A Poem by Any Other Name: Poems Titled "Poem"

Year

2011
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We
reckon on a simple
agreement
.
             —from "A Poem" by Robert Creeley

It is very simple to title a poem, "Poem." Hypothetically, no other label could be less specific. A poem called "Poem" shows its reader that there is a poet at work—and also that there is a reader. It points to nothing in particular, and to itself at the same time.

"Poem"s are inherently postmodern, and in their author's seeming nonchalance about their composition—it's just another poem, after all—these works keep a low profile, on purpose.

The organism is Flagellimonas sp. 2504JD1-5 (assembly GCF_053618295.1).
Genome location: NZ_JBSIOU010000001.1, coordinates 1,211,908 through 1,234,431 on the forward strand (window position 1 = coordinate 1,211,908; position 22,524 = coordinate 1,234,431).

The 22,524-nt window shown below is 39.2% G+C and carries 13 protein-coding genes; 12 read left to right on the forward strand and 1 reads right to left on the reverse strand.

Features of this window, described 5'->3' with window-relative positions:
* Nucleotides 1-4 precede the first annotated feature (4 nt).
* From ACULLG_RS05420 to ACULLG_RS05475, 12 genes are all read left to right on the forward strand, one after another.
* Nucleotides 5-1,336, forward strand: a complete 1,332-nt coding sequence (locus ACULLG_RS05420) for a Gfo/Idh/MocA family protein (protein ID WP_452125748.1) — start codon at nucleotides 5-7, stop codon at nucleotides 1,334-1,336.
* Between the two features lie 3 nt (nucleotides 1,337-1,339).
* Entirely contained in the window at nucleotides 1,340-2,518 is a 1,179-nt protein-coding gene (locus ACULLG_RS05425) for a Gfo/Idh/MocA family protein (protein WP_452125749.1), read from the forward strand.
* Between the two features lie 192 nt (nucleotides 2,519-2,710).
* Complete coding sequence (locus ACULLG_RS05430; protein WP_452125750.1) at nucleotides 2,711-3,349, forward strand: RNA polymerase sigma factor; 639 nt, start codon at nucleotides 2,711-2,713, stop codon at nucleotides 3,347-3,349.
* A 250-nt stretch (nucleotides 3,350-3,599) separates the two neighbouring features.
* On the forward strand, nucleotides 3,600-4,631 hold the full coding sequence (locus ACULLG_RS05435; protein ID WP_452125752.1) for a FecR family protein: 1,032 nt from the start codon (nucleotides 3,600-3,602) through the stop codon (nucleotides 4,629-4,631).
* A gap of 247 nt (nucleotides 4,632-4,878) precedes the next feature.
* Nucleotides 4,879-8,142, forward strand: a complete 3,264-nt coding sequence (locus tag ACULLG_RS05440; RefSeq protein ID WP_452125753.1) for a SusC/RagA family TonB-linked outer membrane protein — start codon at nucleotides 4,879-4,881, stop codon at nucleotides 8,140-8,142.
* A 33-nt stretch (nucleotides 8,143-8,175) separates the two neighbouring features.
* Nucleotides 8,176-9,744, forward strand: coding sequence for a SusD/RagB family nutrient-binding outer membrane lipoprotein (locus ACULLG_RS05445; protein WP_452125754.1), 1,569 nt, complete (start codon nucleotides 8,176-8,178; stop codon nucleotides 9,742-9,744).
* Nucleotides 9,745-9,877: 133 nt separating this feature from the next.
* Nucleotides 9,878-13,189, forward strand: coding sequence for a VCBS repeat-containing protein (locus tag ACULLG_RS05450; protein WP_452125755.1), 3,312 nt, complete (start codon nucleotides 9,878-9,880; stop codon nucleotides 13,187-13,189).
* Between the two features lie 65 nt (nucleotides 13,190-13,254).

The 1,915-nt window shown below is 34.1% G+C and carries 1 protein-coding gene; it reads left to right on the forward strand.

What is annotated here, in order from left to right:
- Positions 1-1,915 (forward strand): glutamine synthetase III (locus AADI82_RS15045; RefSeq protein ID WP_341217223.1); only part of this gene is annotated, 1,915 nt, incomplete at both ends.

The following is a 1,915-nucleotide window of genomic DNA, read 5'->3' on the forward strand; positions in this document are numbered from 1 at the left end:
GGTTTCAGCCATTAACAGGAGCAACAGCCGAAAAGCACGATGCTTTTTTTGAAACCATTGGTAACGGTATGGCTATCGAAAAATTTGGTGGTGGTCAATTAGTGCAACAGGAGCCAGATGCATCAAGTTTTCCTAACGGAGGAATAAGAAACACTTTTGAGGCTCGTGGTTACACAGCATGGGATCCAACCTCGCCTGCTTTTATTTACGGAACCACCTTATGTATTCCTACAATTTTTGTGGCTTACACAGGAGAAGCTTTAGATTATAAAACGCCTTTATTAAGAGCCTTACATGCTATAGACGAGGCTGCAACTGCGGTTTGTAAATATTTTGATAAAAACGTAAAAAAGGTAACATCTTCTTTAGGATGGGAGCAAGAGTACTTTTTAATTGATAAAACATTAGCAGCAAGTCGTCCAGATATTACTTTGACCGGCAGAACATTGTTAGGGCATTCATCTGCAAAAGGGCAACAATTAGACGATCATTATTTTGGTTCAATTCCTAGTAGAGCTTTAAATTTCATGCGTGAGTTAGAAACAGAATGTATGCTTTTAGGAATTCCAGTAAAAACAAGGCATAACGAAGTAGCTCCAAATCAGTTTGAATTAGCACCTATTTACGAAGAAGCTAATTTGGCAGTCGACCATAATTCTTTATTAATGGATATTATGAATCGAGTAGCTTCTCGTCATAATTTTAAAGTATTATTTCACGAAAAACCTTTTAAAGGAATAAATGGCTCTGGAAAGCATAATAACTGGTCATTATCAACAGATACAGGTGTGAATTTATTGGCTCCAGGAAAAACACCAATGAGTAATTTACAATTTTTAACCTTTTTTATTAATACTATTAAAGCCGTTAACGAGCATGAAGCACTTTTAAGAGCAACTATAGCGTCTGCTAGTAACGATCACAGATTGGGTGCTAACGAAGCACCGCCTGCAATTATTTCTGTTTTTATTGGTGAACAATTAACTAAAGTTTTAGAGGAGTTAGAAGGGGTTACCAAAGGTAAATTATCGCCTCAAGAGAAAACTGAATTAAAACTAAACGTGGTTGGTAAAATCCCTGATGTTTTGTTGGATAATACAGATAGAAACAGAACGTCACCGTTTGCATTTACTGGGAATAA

As in Elizabeth Bishop's "Poem" about an old family member's painting, the minor relic remains: "Useless and free...handed along collaterally to owners / who looked at it sometimes, or didn't bother to." And yet this is what embodies her lines:

—the little that we get for free,
the little of our earthly trust. Not much.

A notorious practitioner of this, Frank O'Hara, wrote 56 poems titled "Poem" (including "Poem [I will always love you]," "Poem [I live above a dyke bar and I'm happy.]," "Poem [Dee Dum, dee dum, dum dum, dee da]," the list goes on...). Despite their variety, each of these are infected with a casual air—dashed off at work, during lunch, at a party.

As in O'Hara's "Poem [Light   clarity   avocado salad in the morning], the poem titled "poem" can include anything, "clarity" as well as "avocado salad." Other writers, like William Carlos Williams, have taken advantage of the freedoms associated with such a broad title to write strange works, like a list of American heroes: